Color, Typography & Layout: Most Likely to Succeed

Color

Connecting the dotted line between each element is the color palette chosen to represent your brand and identity. Selecting the colors that will represent your brand also helps solidify personality and draw in your customer base.

When we think of Apple, white is probably one of the first colors to come to mind. Designers presented the idea for white as a way to stand out from competitors–most tech products falling into some shade of silver/gray. According to a 2013 article from Insider Magazine, Steve Jobs actually hated the color white. Designers ended up presenting shades of gray so light they appeared white just to appease him. Out of this came a suite of colors like glacial white and moon gray. Eventually peppering in sleek black and the iconic space gray. Apple also used color to corner the market and make certain devices "covetable." Think apple rose gold. It is the chic simplicity and streamlined tech that consumers go back for iPhones–generation after generation.

Color drives brand loyalty plain and simple.

Close your eyes and picture a red sports car, are you conjuring the image of Ferrari? Of course you are. In the sector of luxury car makers, is there anything more iconic? Enzo Ferrari, founder of the Ferrari Grand Prix racing team and the epic Ferrari empire is known for famously stating: “Ask a child to draw a car, and certainly he will draw it red.” There is a reason red is considered to be the very vasculature of Ferrari. “Rosso Corsa is rooted in our DNA. We really believe it interprets the best link with the brand–it’s our most representative colour.” said Nicoa Boari, head of Ferrari product development. Ferrari’s signature red rosso corsa translates to “racing red.” The very color has the power to conjure emotion, nostalgia, and ultimately speaks of the power of color to become synonymous with a brand.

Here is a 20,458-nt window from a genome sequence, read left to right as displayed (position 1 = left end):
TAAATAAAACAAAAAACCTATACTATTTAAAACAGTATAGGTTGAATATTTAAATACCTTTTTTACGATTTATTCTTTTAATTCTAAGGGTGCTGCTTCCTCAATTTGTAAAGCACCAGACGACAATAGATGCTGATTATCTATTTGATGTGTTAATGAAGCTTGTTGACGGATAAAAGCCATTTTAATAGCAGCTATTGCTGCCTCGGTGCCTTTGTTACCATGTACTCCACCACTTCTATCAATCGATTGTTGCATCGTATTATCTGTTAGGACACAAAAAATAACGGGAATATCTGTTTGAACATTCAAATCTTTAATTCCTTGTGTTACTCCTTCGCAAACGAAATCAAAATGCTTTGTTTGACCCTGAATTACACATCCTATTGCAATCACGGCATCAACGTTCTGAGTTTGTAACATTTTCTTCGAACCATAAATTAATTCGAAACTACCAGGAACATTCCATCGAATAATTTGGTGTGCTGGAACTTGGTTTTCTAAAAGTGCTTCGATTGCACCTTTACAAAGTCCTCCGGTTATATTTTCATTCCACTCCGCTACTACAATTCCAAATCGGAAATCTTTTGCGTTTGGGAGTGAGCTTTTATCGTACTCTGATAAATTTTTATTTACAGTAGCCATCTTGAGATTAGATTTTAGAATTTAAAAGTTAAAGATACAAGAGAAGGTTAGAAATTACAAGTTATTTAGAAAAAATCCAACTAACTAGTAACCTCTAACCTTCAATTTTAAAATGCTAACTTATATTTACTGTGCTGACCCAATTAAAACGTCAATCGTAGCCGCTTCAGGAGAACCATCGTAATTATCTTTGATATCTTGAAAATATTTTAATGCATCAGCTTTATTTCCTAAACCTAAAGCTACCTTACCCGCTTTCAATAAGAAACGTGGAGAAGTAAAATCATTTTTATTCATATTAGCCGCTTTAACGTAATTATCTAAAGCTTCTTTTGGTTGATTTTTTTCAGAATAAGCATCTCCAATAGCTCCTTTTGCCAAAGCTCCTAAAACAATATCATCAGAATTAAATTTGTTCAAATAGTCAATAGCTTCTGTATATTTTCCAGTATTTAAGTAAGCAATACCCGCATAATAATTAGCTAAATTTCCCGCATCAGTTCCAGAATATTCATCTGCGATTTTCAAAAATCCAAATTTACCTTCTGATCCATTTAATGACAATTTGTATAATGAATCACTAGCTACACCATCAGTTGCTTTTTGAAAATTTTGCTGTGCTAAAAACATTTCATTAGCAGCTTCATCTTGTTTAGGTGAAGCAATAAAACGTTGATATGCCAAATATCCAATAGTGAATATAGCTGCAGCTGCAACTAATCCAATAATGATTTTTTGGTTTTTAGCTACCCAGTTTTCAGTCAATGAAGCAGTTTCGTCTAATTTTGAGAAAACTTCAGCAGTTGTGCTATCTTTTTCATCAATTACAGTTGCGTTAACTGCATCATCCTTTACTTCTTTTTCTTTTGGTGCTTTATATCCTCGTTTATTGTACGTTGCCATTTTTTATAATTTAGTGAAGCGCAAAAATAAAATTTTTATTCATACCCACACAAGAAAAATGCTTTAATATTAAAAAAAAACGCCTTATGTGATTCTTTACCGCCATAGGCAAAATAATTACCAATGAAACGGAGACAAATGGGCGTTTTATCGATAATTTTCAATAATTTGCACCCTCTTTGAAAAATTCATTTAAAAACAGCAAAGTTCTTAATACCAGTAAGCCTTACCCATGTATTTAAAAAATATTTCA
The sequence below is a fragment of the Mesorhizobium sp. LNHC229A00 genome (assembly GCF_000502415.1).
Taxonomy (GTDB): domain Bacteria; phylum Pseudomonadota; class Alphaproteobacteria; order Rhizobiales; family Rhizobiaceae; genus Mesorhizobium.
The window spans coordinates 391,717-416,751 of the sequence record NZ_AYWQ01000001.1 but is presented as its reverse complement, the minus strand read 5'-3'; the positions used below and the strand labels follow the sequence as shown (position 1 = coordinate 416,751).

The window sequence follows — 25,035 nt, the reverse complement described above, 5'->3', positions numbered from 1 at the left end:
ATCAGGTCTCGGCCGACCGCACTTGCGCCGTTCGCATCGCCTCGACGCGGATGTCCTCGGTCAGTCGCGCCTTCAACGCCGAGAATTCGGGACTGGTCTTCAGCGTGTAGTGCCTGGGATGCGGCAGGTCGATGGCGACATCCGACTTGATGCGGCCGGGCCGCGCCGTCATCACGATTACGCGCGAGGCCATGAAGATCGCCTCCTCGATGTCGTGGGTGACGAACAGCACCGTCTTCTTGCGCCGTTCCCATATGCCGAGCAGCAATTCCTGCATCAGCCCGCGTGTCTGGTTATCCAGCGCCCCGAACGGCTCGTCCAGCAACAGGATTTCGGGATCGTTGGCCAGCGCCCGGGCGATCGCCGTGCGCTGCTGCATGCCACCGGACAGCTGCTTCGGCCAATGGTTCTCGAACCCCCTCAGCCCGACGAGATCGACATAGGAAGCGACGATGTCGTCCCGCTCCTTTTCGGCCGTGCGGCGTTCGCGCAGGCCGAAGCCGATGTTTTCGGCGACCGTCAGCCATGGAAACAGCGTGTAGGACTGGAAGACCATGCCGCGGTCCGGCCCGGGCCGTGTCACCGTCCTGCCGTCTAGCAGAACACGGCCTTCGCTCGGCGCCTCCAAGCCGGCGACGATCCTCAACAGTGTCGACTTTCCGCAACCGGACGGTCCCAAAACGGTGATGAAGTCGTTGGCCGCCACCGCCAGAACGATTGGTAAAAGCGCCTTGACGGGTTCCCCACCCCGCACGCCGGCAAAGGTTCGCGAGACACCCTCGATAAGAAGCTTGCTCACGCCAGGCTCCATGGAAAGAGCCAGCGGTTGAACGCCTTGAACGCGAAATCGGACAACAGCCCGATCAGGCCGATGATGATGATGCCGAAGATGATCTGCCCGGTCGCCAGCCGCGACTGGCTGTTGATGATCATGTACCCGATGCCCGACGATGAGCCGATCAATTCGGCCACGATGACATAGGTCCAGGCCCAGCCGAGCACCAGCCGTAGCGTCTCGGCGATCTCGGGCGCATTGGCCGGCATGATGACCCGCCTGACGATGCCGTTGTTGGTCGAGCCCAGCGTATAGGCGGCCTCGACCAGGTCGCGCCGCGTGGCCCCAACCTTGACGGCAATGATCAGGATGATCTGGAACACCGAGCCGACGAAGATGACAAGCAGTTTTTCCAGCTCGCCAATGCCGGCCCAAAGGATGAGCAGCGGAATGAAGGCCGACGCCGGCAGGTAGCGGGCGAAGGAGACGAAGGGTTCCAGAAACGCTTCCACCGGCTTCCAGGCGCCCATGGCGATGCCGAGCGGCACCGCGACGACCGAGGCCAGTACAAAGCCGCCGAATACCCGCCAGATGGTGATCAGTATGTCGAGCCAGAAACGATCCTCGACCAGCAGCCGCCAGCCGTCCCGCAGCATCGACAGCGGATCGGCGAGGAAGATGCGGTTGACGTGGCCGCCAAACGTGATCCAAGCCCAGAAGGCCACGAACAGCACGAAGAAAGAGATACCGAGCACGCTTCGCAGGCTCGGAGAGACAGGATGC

Type & Font

The personality of your brand is further strengthened by the typography and font used to translate your message. Choosing the correct serif and script gives customers context clues into who and what you are. The playful curves of the Airbnb font (and logo) are inviting and a little funky. The deep blue of the classic Old Navy font sends a versatile all-American vibe. Netflix is an excellent example of the power of brand fonts (and color) to become the basis of this brand’s identity. Lest we forget, 12pt Times New Roman has left many of us too traumatized from school essays to ever use it again. Font can evoke emotion as much as image and color. Choose your fonts wisely.

Tone